I came across this headline:

"Bernard Arnault Once Again The World’s Richest Person After Jeff Bezos Loses Nearly $14 Billion In One Day"

I think there should be an "is" in this sentence like this:

"Bernard Arnault is Once Again The World’s Richest Person After Jeff Bezos Loses Nearly $14 Billion In One Day"

Which one is correct and why?

This is from a major media outlet.

  • It is not a sentence. Notice there is no end punctuation, and the Titel case capitalization. A title is not usually a sentence. Aug 1, 2021 at 2:53

2 Answers 2


News headlines have their own rules, and are usually abbreviated more than standard English grammar. This wikipedia article on "headlinese" has a list of the unique traits that are common in headline writing, including dropping articles and forms of "to be."

A standard prose sentence would need "is."


If it were a normal sentence then it would include the "is" (and wouldn't have nearly as many capital letters, and would have a full stop at the end). However, that's a headline.

In a physical newspaper, you have limited space and you also want to be able to have your headlines as large as possible to grab attention. This led to the development of "Headlinese".

Even though space isn't an issue on online platforms in the same way, the same style of writing headlines is still used to draw people into the articles.

There are quite a lot of characteristics of Headlinese. They're generally written in capital letters and have limited punctuation. For interest and some examples:

It tends to use

  • abbreviations (hubby instead of husband)

Daily Mirror front page. Headline "KATE HUBBY OUT OF HOSPITAL"

  • short words (jet instead of aeroplane, booze instead of alcohol). This also uses a noun (bust) rather than any verbs (e.g. caught in a sting)

The Sun front page. Headline "JET PILOTS IN BOOZE BUST No2"

  • is nearly always written in the present tense (demands instead of have demanded)

The Daily Telegraph front page. Headline "Universities demand extra cash to teach more students"

  • will stack words (love cheat football star rather than football star who cheated on his wife)


  • As you've noticed, the verb "to be" is usually the first to go, along with articles such as "the" or "an" (First UK City put... rather than The first UK city is put...)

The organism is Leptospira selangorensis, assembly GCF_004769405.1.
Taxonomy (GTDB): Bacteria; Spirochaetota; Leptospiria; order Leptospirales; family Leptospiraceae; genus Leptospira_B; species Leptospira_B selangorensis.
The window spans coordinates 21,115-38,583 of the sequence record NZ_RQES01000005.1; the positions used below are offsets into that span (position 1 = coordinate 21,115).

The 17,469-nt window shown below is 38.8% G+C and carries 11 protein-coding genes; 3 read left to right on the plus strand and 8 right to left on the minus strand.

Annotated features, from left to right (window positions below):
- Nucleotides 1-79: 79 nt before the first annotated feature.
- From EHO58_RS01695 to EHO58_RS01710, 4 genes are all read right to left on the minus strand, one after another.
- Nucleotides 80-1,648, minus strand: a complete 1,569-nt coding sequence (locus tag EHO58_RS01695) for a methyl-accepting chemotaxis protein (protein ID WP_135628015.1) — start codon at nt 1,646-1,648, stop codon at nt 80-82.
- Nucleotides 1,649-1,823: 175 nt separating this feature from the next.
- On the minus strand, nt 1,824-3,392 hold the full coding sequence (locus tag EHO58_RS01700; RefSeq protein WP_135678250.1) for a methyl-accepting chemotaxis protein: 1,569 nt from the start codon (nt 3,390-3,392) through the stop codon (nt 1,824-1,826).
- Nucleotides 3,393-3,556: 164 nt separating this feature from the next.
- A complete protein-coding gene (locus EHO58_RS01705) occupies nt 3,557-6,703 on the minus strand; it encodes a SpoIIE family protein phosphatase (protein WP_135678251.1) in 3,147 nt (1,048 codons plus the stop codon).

Daily Mail front page. Headline "FIRST UK CITY PUT BACK INTO LOCKDOWN"

These are generally all designed as to save space, but the stacking also shows the other function of Headlinese — it sounds more exciting, and is designed to draw you in and make you want to read the article. Headlines also make use of

  • puns (This is a story about the Honours list in the UK. One of the people being knighted was a member of the Bee Gees, who had a hit with the song Saturday Night Fever.)

Daily Mirror front page. Headline "SATURDAY KNIGHT FEVER"

  • alliteration

Daily Mail front page. Headline "BORIS BOUNCES BACK TO GET UK MOVING"

  • rhyming

Norwich Evening News front page. Headline "Drink-driver is caught by saliva"

You should see that none of those examples are written in standard English. It's designed to be understandable at a glance, and make the most of the limited space, but invites you to read further to get the whole story.

  • Overdone. A mention of the deletion of "be" verbs in headlinese with a link to a list of other common traits would suffice, as with Katy's answer. As it is, it takes longer than necessary to get to the part that answers the OP's question.
    – gotube
    Aug 1, 2021 at 3:38
  • 1
    I've made sure all the answer is at the top now. It gave me a good grounding in inserting pictures, alt text etc which will hopefully help me to write higher quality answers in the future, even if there were a few too many! Hopefully some people will like seeing real life examples, but if not they can just stop before them now :) Aug 1, 2021 at 14:33

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